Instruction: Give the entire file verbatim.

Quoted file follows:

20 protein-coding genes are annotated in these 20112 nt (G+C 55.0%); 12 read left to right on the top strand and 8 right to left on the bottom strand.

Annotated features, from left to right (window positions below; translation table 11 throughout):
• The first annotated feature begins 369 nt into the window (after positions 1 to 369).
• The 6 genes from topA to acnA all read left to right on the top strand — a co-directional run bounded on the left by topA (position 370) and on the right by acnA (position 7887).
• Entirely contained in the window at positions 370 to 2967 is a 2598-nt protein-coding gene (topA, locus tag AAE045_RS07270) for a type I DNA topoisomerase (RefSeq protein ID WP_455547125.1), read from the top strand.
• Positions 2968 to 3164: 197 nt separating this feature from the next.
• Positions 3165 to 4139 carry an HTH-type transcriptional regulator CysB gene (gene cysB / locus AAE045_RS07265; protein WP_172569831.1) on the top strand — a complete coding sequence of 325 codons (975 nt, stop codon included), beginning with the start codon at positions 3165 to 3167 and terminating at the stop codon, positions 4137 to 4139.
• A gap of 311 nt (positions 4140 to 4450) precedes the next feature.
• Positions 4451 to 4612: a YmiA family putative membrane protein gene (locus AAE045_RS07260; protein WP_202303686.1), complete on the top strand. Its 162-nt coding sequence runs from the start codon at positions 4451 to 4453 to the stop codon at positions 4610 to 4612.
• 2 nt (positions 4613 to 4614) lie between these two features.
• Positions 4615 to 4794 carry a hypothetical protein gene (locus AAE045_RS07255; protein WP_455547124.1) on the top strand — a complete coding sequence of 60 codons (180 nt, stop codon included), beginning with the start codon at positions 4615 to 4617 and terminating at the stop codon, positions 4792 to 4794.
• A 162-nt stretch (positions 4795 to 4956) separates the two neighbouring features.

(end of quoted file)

20 protein-coding genes are annotated in these 20112 nt (G+C 55.0%); 12 read left to right on the top strand and 8 right to left on the bottom strand.

Annotated features, from left to right (window positions below; translation table 11 throughout):
• The first annotated feature begins 369 nt into the window (after positions 1 to 369).
• The 6 genes from topA to acnA all read left to right on the top strand — a co-directional run bounded on the left by topA (position 370) and on the right by acnA (position 7887).
• Entirely contained in the window at positions 370 to 2967 is a 2598-nt protein-coding gene (topA, locus tag AAE045_RS07270) for a type I DNA topoisomerase (RefSeq protein ID WP_455547125.1), read from the top strand.
• Positions 2968 to 3164: 197 nt separating this feature from the next.
• Positions 3165 to 4139 carry an HTH-type transcriptional regulator CysB gene (gene cysB / locus AAE045_RS07265; protein WP_172569831.1) on the top strand — a complete coding sequence of 325 codons (975 nt, stop codon included), beginning with the start codon at positions 3165 to 3167 and terminating at the stop codon, positions 4137 to 4139.
• A gap of 311 nt (positions 4140 to 4450) precedes the next feature.
• Positions 4451 to 4612: a YmiA family putative membrane protein gene (locus AAE045_RS07260; protein WP_202303686.1), complete on the top strand. Its 162-nt coding sequence runs from the start codon at positions 4451 to 4453 to the stop codon at positions 4610 to 4612.
• 2 nt (positions 4613 to 4614) lie between these two features.
• Positions 4615 to 4794 carry a hypothetical protein gene (locus AAE045_RS07255; protein WP_455547124.1) on the top strand — a complete coding sequence of 60 codons (180 nt, stop codon included), beginning with the start codon at positions 4615 to 4617 and terminating at the stop codon, positions 4792 to 4794.
• A 162-nt stretch (positions 4795 to 4956) separates the two neighbouring features.